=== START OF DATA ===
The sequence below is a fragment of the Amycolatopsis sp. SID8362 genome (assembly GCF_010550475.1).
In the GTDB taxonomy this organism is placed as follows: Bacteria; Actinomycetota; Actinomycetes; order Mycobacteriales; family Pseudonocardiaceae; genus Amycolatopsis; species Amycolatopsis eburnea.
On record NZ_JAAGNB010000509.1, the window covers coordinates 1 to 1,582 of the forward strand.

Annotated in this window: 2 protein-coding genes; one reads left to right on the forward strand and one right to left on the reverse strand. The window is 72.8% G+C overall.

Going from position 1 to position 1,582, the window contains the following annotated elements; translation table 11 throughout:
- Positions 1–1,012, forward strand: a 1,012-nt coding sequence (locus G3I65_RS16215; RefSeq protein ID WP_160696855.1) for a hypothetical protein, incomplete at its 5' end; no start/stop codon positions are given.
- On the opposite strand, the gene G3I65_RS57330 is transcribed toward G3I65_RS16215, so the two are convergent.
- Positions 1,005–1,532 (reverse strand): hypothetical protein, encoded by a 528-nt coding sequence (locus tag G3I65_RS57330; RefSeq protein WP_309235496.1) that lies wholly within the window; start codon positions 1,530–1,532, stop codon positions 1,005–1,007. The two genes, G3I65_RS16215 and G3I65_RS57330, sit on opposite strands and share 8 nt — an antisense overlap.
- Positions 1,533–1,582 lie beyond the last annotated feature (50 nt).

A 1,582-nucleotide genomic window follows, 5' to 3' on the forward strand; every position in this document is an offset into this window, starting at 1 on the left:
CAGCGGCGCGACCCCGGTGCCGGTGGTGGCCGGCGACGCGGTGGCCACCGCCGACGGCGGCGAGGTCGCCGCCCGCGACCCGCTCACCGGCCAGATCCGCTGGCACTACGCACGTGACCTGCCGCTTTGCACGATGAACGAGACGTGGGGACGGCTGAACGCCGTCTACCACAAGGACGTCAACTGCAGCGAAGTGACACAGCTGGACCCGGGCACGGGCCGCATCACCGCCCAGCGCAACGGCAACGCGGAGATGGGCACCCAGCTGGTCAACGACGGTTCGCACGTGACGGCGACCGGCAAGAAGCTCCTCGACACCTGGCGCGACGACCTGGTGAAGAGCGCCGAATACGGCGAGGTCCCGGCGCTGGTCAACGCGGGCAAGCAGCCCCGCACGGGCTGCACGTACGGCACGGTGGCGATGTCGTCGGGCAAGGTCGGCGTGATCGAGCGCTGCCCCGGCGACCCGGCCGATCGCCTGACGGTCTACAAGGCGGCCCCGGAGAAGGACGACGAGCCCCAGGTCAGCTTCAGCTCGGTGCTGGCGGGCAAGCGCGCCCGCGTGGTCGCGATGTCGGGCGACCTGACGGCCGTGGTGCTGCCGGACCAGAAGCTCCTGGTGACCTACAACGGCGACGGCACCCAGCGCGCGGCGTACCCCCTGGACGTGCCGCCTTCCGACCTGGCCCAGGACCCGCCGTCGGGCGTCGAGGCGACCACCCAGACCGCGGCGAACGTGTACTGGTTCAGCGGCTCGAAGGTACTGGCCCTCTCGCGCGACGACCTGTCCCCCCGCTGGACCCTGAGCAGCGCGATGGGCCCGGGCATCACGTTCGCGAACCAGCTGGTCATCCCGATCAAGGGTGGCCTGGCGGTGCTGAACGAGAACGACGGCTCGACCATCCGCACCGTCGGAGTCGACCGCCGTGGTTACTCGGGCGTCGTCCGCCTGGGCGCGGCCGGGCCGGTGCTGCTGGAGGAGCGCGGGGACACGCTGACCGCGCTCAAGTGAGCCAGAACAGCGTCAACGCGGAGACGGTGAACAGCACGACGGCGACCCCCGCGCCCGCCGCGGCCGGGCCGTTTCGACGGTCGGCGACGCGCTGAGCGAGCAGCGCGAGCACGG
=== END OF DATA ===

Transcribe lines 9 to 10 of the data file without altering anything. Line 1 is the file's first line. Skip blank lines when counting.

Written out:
- Positions 1,533–1,582 lie beyond the last annotated feature (50 nt).

A 1,582-nucleotide genomic window follows, 5' to 3' on the forward strand; every position in this document is an offset into this window, starting at 1 on the left: